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Keeping your analogy with IP addresses and DNS system on the clearnet, the naming system in SAFE is only mapping a public name (domain name in the case of the clearnet) to a location in the network based on its XOR address (IP addr in the case of the clearnet). So you have data located on the network at different XOR addresses which you can fetch using a XOR URL, or you can map any of those addresses to a public name, and then fetch it using the naming system thru the public name (human readable URL).

Looking up the raw XOR address from a public name is made by simply fetching the container (MutableData) stored at the location that results from hashing the public name string.

A reverse DNS resolution wouldn’t be really possible, unless the data itself has that information, but it’ll still be impossible as data could be linked from public names and the data not being updated as more links are created.


It is not that simple. Some connections can be made between dissimilar devices. Randomised symmetric NAT is an issue to connect with. So that machine can connect out, but not in. Many other NATs can interconnect both ways.

If you are directly connectable NAT is not needed. So direct internet connection with pubic IP, port forwarded manually or upnp etc. are all cases where hole punching is not required. If we add those to the 75% then we are in great shape.


This is a huge and complex area of networking and will need extensive googling :wink:


Port forwarding implies a standard port number, which leads to ISP/Gov ability to filter out SAFE traffic.

Will the vault perhaps, generate a random port number on startup, and then instruct the user which port they should forward on their router, so we don’t all converge on a single filterable port number?

Instead of port forwarding, most (all?) routers have a DMZ setting, so that you can have one computer on your network that all port traffic defaults to. That would allow ports to stay random.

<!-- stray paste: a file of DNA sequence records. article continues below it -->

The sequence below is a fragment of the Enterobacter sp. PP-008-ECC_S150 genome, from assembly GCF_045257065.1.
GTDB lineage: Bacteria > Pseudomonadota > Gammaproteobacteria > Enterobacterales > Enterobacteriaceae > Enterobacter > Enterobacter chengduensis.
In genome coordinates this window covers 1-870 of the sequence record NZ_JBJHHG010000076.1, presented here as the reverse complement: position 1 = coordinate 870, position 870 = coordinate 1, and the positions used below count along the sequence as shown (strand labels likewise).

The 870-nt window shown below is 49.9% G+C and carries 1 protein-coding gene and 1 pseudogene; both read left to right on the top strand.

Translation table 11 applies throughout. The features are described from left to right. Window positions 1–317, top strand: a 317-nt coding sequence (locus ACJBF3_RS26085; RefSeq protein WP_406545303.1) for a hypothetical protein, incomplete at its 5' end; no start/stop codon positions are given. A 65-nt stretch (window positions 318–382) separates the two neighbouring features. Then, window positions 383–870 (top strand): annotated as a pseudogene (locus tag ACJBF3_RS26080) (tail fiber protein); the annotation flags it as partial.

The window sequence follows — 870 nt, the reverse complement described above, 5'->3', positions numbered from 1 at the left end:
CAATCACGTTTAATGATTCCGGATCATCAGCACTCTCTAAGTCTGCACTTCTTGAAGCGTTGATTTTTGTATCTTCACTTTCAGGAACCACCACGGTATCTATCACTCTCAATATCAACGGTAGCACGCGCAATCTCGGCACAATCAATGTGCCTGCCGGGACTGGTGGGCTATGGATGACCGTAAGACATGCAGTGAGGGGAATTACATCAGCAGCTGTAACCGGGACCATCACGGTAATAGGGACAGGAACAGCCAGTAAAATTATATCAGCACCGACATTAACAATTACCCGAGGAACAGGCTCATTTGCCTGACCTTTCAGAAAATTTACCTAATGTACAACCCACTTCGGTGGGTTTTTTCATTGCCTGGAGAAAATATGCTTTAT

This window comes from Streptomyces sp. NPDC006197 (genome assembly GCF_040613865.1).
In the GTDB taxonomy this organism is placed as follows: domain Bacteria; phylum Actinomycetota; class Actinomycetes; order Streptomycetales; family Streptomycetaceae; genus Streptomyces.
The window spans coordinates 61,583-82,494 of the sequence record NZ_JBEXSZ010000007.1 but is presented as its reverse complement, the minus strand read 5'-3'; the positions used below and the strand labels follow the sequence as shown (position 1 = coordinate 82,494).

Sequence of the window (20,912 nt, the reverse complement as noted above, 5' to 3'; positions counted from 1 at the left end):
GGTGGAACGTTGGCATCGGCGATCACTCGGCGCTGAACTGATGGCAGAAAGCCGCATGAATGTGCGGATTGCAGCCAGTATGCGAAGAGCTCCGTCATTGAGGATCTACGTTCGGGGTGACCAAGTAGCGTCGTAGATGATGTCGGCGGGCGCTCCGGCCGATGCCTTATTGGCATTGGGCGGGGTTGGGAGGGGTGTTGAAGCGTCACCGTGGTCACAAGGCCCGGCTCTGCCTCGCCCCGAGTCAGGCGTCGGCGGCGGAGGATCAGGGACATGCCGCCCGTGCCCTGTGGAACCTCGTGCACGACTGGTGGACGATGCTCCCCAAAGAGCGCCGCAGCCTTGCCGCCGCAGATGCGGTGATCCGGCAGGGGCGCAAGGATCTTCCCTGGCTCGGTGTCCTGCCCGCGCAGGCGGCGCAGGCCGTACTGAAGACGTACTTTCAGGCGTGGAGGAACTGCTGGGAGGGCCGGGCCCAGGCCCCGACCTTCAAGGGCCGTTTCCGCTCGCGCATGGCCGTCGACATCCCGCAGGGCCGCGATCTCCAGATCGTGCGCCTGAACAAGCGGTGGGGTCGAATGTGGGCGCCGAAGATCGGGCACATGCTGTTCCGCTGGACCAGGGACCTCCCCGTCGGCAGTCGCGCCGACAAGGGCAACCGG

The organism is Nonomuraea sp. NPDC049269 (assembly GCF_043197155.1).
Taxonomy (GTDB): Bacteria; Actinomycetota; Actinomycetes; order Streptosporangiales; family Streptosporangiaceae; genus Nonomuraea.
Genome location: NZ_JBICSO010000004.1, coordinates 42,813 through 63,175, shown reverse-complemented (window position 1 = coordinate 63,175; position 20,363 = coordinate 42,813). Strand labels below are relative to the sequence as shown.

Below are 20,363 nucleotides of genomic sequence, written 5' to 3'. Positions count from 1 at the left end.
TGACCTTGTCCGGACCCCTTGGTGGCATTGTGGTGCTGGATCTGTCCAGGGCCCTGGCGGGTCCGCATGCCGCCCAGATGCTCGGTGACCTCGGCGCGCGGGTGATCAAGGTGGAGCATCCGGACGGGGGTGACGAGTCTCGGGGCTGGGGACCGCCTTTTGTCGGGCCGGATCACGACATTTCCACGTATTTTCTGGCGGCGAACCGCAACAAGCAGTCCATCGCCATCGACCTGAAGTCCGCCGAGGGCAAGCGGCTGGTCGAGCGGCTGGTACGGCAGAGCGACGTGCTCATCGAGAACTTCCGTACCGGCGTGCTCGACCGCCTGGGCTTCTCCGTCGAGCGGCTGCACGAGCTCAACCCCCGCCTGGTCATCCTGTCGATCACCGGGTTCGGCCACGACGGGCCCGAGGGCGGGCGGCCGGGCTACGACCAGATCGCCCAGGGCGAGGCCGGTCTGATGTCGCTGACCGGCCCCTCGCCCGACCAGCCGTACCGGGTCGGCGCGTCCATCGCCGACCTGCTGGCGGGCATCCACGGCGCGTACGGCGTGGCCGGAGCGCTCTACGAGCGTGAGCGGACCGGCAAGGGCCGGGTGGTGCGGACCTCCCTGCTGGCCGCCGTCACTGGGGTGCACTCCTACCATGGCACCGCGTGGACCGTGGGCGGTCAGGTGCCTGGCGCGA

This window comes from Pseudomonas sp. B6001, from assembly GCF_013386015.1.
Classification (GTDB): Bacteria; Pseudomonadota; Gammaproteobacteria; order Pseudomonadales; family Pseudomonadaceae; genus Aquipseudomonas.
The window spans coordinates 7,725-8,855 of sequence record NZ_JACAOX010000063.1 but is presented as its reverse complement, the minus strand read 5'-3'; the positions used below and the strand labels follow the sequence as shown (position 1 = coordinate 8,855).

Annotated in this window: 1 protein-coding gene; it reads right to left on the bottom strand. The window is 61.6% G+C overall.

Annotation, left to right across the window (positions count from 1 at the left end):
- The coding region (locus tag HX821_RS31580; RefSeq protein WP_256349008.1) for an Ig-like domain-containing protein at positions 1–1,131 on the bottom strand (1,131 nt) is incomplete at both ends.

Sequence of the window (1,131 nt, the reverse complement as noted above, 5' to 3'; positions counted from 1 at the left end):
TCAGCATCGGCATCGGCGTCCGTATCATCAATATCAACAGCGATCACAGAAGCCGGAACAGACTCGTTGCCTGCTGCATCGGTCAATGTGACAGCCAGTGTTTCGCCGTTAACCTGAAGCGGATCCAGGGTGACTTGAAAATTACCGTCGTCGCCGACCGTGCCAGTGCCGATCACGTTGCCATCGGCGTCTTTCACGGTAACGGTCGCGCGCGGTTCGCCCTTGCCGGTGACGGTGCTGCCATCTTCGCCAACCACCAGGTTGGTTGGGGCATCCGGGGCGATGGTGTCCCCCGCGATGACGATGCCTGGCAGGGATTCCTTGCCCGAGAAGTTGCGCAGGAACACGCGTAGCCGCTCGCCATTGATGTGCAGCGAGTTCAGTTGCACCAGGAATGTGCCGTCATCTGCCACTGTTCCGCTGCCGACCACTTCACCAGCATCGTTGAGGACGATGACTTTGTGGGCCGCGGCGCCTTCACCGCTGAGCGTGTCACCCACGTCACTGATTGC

The point here is you may wish to use a standard port, but everyone will likely choose different ports.

It can, but I am not sure why everyone would pick the same port number. It could be scripted if you can write to the router config though. This is what IGD (UpNP) does actually

Yes these types of settings are fine, but not all routers do it, but certainly for routers that do then that would be OK, however, it will allow all ports on your computer to be accessible. So dangerous if you have any open baddish ports (finger, telnet etc.).

The thing about networks and NAT etc. is that it is really really clumsy and poorly spec’ed. Many manufacturers actively prevent forwarding/hole punching etc. I suspect ISP provided routers are configured like this to prevent folk hosting “stuff” or being accessible.


They won’t pick it, they will leave it as whatever the default is … if there is a default. So even if a couple smart guys know to edit their config file and change their port number, the rest of us will just leave whatever is in the config file when we install the vault. You’ll end up with a large population of vaults using whatever port is in the config file they installed, and those vaults could all now be easily filtered by ISP.

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There will not be a default, well it is set as NULL.


That works. Thanks for the explanation.


I will hope that a list of “compatible” routers will be made so that people can buy those or know in advance if their ISP supplied router will work of if some form of port forwarding is needed.

Although a number of games used to (or still do) require port forwarding so there is quite a number of non-tech people out there who know how to do this.